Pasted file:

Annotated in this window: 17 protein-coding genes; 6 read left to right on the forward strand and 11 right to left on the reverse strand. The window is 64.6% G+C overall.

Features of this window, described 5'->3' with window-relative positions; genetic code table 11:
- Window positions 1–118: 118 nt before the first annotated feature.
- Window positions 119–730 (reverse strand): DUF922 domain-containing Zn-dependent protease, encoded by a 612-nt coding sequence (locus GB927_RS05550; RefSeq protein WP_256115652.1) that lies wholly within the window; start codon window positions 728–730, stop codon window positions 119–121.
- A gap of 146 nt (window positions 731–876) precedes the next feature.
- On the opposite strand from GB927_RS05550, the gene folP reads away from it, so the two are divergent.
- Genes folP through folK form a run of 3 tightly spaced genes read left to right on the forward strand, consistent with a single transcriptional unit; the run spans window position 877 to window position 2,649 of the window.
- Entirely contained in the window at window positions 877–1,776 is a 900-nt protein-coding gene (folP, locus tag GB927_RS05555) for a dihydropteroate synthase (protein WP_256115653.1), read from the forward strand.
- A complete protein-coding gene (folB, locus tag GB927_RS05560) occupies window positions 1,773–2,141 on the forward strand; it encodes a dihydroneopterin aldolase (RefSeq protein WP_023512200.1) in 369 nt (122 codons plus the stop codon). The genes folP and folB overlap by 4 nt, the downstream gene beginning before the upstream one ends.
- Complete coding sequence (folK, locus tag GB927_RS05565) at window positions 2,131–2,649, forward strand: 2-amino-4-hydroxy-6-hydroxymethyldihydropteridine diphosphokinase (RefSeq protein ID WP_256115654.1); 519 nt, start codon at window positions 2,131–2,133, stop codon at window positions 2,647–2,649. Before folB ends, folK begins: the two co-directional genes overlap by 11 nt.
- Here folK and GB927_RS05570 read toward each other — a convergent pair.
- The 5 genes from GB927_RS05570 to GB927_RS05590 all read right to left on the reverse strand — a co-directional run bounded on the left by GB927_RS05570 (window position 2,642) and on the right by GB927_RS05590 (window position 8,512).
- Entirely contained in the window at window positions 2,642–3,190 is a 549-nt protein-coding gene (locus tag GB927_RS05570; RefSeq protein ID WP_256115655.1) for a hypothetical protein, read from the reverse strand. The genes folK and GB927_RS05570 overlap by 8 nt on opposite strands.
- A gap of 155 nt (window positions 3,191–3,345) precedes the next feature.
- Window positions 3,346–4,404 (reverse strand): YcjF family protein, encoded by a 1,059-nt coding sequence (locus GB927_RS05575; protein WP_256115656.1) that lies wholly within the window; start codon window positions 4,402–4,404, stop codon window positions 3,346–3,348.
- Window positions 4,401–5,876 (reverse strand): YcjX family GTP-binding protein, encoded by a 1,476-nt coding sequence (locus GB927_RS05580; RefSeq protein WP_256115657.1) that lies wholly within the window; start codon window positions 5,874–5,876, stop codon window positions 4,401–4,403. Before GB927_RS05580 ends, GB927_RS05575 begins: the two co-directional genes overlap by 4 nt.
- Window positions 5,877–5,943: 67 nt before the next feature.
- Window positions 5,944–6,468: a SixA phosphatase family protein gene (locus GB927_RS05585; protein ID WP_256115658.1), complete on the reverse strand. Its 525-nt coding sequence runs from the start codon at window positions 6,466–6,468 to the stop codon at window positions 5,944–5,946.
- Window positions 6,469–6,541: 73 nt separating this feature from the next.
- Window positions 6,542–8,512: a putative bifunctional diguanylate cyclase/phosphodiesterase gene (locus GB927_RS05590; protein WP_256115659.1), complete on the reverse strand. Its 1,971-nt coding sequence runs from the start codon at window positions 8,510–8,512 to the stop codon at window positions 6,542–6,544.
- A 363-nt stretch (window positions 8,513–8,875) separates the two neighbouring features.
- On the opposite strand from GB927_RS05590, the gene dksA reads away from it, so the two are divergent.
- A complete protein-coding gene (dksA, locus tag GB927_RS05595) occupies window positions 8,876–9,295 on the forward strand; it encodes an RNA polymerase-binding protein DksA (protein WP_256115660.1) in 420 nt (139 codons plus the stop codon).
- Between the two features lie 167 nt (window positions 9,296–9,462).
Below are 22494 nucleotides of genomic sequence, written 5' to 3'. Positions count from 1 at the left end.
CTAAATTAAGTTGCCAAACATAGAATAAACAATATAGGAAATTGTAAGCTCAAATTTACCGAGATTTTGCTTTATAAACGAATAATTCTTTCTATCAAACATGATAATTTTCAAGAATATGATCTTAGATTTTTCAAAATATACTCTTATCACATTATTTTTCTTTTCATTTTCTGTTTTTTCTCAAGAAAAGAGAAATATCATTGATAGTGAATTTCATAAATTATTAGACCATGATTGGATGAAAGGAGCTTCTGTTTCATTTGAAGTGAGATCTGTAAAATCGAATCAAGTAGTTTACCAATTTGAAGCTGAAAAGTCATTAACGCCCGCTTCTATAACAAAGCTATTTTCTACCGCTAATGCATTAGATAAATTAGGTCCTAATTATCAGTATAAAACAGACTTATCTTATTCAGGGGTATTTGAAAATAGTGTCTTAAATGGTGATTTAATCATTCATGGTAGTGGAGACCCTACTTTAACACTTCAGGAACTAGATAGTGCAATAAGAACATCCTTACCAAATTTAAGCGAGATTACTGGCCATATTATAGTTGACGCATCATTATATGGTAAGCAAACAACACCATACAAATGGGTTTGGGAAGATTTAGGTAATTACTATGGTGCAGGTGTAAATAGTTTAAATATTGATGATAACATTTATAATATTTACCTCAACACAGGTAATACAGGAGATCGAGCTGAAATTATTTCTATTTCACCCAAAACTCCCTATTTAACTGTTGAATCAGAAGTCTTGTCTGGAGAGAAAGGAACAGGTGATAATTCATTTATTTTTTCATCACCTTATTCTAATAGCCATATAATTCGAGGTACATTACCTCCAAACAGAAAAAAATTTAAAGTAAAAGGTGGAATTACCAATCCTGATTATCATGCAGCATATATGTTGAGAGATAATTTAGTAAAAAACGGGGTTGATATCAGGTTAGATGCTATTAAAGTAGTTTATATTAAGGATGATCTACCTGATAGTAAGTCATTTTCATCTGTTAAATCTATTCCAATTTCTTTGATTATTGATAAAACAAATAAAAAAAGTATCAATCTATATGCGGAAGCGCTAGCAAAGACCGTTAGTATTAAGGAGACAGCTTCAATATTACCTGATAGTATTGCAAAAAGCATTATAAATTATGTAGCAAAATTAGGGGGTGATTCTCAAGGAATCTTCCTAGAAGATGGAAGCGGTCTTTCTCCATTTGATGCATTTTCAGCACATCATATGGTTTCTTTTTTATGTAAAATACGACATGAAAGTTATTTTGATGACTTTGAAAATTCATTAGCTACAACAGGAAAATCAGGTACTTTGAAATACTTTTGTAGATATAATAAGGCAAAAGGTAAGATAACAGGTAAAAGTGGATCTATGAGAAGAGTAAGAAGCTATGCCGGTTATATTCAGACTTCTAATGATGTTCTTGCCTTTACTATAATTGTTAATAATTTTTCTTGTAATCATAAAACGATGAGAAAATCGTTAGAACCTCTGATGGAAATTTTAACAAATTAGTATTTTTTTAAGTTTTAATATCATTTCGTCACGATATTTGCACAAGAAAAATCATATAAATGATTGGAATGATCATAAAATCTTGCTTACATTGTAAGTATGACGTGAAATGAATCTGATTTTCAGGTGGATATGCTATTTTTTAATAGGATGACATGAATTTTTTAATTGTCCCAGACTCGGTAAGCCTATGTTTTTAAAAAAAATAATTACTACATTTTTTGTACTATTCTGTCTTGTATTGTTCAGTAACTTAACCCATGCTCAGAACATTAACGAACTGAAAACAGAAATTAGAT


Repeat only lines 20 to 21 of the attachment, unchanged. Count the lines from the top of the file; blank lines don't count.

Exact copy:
- Window positions 6,542–8,512: a putative bifunctional diguanylate cyclase/phosphodiesterase gene (locus GB927_RS05590; protein WP_256115659.1), complete on the reverse strand. Its 1,971-nt coding sequence runs from the start codon at window positions 8,510–8,512 to the stop codon at window positions 6,542–6,544.
- A 363-nt stretch (window positions 8,513–8,875) separates the two neighbouring features.